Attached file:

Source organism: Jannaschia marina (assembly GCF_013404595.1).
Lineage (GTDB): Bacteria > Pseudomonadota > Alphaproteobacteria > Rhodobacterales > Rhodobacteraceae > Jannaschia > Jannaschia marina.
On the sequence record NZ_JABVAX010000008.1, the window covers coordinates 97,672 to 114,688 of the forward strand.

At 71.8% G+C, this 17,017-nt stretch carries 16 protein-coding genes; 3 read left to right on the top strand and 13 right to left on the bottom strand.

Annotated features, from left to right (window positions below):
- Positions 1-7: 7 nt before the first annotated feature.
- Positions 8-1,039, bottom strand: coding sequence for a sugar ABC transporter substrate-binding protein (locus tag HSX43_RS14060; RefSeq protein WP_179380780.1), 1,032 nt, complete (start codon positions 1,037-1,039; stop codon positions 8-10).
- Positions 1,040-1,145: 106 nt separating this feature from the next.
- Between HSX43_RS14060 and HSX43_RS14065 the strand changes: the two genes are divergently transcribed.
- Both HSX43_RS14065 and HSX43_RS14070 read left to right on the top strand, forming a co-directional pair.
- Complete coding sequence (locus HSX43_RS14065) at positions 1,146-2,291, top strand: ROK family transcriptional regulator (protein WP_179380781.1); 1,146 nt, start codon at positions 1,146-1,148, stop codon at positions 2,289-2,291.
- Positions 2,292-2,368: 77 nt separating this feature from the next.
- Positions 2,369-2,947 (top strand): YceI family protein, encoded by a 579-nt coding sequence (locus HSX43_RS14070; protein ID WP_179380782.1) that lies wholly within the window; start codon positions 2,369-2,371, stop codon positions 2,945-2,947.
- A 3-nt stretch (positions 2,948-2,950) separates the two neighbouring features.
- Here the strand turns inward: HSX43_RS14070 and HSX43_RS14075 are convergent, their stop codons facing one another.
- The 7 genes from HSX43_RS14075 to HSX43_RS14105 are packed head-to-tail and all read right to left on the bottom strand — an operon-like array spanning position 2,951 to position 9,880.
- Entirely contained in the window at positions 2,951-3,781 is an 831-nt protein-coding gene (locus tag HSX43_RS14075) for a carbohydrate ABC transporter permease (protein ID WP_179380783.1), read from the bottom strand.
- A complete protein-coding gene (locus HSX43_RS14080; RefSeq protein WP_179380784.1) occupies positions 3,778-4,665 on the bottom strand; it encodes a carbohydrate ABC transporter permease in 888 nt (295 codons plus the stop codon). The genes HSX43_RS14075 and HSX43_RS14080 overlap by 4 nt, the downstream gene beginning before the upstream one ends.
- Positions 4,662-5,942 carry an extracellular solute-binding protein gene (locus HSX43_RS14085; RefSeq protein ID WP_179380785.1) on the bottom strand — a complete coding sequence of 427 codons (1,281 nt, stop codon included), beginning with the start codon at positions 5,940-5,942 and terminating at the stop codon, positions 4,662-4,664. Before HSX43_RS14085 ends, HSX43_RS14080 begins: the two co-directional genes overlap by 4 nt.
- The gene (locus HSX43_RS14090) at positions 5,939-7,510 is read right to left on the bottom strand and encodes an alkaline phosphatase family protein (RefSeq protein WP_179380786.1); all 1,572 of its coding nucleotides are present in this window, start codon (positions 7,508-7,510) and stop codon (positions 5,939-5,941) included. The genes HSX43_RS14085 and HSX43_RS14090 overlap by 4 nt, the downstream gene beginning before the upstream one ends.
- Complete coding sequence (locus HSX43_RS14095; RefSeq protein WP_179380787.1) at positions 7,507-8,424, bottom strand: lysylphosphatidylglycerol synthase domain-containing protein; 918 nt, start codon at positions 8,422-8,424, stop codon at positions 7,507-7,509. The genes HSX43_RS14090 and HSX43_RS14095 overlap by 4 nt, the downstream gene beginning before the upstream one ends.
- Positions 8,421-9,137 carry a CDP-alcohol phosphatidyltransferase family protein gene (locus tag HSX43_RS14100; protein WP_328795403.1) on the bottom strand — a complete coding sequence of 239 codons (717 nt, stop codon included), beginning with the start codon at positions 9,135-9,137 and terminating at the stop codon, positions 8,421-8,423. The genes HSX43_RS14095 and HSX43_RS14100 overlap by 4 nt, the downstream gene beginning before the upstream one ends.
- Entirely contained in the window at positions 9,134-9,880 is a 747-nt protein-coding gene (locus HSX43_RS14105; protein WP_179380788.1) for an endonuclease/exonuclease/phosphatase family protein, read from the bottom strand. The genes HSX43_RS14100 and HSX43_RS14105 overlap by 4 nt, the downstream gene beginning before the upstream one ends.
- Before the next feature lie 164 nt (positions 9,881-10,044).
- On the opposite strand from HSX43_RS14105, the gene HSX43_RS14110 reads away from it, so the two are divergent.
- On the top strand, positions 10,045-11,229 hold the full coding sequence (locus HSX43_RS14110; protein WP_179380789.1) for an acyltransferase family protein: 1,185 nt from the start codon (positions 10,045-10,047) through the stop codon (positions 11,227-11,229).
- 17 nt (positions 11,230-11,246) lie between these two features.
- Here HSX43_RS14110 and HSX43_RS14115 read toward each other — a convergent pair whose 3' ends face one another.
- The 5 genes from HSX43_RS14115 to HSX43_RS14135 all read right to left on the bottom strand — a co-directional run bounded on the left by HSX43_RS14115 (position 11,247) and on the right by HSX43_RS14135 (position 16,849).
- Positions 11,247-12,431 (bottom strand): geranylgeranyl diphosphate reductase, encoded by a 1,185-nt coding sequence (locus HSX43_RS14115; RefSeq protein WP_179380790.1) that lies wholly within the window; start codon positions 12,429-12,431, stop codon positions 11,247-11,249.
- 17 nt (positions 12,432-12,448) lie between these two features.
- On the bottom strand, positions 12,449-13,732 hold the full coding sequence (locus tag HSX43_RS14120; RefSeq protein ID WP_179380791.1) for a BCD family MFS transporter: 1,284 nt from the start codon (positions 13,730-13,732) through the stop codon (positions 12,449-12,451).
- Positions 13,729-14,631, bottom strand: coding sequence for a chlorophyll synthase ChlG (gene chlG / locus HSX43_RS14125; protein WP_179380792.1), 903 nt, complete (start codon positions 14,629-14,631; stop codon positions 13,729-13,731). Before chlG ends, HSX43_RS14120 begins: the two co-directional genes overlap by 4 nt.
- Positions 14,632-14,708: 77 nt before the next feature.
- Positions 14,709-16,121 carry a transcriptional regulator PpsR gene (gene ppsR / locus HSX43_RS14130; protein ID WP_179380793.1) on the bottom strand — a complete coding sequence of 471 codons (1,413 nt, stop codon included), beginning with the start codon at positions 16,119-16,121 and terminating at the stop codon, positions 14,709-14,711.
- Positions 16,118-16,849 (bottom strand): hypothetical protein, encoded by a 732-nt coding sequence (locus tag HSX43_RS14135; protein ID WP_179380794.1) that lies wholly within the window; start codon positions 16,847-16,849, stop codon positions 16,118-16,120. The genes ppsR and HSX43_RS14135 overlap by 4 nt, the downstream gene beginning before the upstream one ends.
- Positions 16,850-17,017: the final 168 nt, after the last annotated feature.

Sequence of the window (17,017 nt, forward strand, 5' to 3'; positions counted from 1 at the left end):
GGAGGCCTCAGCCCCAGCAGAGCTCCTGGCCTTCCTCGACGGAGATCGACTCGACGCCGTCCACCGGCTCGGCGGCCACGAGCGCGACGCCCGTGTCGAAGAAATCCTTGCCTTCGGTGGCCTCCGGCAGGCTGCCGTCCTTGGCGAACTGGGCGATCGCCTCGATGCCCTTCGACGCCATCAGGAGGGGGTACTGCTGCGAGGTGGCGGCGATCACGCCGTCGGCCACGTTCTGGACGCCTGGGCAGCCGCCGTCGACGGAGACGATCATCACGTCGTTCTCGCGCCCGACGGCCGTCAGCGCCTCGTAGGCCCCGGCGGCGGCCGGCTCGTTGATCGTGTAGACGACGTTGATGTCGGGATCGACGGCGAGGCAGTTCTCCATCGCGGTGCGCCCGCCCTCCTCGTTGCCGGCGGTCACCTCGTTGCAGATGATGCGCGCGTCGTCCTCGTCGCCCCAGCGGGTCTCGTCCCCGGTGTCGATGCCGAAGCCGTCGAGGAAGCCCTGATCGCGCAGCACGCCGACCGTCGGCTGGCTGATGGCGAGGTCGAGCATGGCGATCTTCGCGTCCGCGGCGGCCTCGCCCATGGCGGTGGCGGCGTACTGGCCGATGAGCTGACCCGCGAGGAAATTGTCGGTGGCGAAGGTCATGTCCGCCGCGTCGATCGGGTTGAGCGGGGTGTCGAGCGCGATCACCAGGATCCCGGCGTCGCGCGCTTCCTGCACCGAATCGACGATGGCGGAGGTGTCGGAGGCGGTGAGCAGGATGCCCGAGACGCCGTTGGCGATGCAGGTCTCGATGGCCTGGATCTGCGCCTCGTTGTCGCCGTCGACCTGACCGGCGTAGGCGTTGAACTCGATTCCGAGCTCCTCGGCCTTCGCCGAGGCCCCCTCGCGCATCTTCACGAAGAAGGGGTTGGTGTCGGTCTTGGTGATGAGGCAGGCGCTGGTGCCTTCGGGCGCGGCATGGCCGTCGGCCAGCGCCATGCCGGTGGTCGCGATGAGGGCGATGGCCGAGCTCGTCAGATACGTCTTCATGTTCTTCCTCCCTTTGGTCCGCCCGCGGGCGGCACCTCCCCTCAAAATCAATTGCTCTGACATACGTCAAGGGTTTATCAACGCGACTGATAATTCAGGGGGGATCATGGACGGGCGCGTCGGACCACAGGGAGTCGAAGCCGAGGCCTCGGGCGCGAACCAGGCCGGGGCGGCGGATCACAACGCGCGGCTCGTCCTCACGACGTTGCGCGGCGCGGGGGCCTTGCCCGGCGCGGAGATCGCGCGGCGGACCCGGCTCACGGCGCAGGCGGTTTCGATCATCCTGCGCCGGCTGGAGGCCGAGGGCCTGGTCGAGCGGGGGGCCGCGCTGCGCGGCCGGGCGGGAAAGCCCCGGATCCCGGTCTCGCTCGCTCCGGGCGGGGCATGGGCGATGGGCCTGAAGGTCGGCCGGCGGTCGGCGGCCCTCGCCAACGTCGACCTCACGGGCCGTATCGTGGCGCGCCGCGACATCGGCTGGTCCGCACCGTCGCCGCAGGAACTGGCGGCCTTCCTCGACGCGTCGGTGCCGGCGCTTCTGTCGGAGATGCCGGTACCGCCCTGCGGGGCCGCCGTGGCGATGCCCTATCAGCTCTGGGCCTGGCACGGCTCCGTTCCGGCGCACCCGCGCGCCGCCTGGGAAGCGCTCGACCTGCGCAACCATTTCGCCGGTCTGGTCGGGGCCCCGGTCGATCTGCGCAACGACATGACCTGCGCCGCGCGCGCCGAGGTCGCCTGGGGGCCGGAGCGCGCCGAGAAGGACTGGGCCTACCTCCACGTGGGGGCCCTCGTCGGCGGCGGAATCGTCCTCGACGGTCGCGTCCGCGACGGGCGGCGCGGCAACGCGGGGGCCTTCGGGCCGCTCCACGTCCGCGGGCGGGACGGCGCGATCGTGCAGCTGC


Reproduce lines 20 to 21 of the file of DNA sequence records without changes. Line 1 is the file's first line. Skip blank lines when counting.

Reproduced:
- The gene (locus HSX43_RS14090) at positions 5,939-7,510 is read right to left on the bottom strand and encodes an alkaline phosphatase family protein (RefSeq protein WP_179380786.1); all 1,572 of its coding nucleotides are present in this window, start codon (positions 7,508-7,510) and stop codon (positions 5,939-5,941) included. The genes HSX43_RS14085 and HSX43_RS14090 overlap by 4 nt, the downstream gene beginning before the upstream one ends.
- Complete coding sequence (locus HSX43_RS14095; RefSeq protein WP_179380787.1) at positions 7,507-8,424, bottom strand: lysylphosphatidylglycerol synthase domain-containing protein; 918 nt, start codon at positions 8,422-8,424, stop codon at positions 7,507-7,509. The genes HSX43_RS14090 and HSX43_RS14095 overlap by 4 nt, the downstream gene beginning before the upstream one ends.